The commission says the utility is ignoring potentially advantageous market conditions for purchasing power, in lieu of building its own power plants.
"There are a myriad of lost opportunities that we would come across in the next 10 years that we would forgo," Noble said. "To me it's a solution in search of a problem."
The coal-replacement building plan would "completely mitigate risk for the utility," Wagner said.
Yackira said the utility is only following a decade-old plan that began as the result of the Western Energy Crisis. At the time, Nevada bought a lot of its power from out of state and ended up relying on some unreliable players.
"Nevada was left holding the bag," Yackira said. "We said we need to be more energy independent."
In response, the utility built its own power-generating capacity so that wouldn't happen again. Noble said the cost was about $3.5 billion.
"If we look at electricity prices, they're about flat to where they were to the beginning of 2006 in Southern Nevada," Yackira said. "The strategy has worked."
Bottom line: Cheap natural gas has kept rates fairly flat during the past few years, but rates haven't fallen because ratepayers have been paying more for the construction of power plants. Cheap natural gas in the future could keep rates down if NVision's construction plan becomes law. But it's also true that the plan doesn't consider potentially cheaper power purchase agreements.
Review process may be weakened
The commission says the NVision plan could weaken the commission's Integrated Resource Planning process. This may seem like bureaucratic garble, but UNR graduate and current chairman of the Federal Energy Regulatory Commission Jon Wellinghoff was instrumental in the creation of this well-regarded process.
Much like having a gearhead buddy check a mechanic's price quote for repairing a car, the resource IRP is basically an expert, independent review of the utility's plan for generating reliable energy in the next few years.
"The commission's resource planning statutes are some of the best in the United States as far as resource planning goes," Noble said.
Yackira said the NVision plan strengthens the flexibility of the commission, giving it the ability to review plans with a more diversified menu of regulatory choices.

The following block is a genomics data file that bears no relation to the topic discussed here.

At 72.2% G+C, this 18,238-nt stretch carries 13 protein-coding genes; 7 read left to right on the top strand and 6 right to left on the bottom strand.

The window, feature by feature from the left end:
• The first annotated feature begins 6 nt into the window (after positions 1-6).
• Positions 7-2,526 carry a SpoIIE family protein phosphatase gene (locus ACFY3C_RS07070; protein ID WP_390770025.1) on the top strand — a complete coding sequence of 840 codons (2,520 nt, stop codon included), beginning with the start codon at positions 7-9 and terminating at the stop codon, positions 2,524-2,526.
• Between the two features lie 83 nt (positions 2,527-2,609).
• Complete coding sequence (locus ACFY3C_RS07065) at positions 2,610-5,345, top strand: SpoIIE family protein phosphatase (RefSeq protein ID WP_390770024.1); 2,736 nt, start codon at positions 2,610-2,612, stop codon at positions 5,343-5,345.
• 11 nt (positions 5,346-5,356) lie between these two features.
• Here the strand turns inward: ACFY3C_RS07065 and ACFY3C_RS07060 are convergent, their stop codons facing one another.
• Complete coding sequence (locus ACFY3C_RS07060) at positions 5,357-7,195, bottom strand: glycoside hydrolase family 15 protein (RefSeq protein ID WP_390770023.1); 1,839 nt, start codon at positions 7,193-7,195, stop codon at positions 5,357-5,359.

Here, the commission says it's open to changes, but it's protective of the process.
"I think that the IRP process has proven itself to be able to meet the flexibility and the needs of what is happening out there in the marketplace," Commissioner Alaina Burtenshaw said.
Bottom line: The regulatory process still exists in the bill, but the bill says the commission "shall accept" the utility's plan if it provides an adequate and reliable level of power service to ratepayers, a minimum standard for the utility.
Legislature would be accountable for policy
NVision essentially asks legislators to raise rates on their constituents and guarantee a profit on NVision's mandated power plant construction.
"Legislators need to be aware that they would be legislating rate increases," Wagner said.
She also said that legislators should be aware that they're weighing matters that the commission and its staff would normally review for several months. The Legislature has just 36 days left in the legislative session.
Yackira said the Legislature should set a major state policy of divesting from coal and investing in natural gas and renewable energy.
He compared it to the Legislature's approval of the Renewable Portfolio Standard, another state-mandated energy policy that requires the utility to obtain a certain percentage of its power from renewable sources.
"We think it's important to set policy at the state level," Yackira said.
Bottom line: This is not an either-or situation. As Yackira noted, the Legislature has discretion to change the bill. The bill could be a single page directing the utility to get out of the coal business, or it could be the 24-page measure the utility has proposed, or it could be anything in-between. Regardless, the Legislature would be accountable for the policy.
Different kinds of energy independence at play
NV Energy has sold the bill as a way to ensure "Nevada's energy independence."
Wagner said that selling point "is driving me nuts."
NVision's natural gas regimen is "making us more dependent on fossil fuel and less reliant on our indigenous resources and conservation," she said. "True energy independence would be not sending billions of dollars out of state to purchase natural gas."
Yakira said Nevada could become a natural gas producer, but the energy independence has to do more with independence from energy markets, not fuel markets.
"It's incumbent for us to ensure the reliability of energy without the markets," Yakira said, citing the Western Energy Crisis and its disastrous reliance on energy markets. "We can't count on those markets to produce energy for us, and we've been down that path, and it's failed miserably for us and our customers.
The best way to assure that is to have the Legislature adopt this policy that we want to get rid of coal and replace it with natural gas and renewables. If the Legislature decides not to go down that route, we are still going to press forward with this because we think it's the right thing to do."
Bottom line: The commission and the utility are talking about different kinds of "energy independence."
(c)2013 the Las Vegas Sun (Las Vegas, Nev.)
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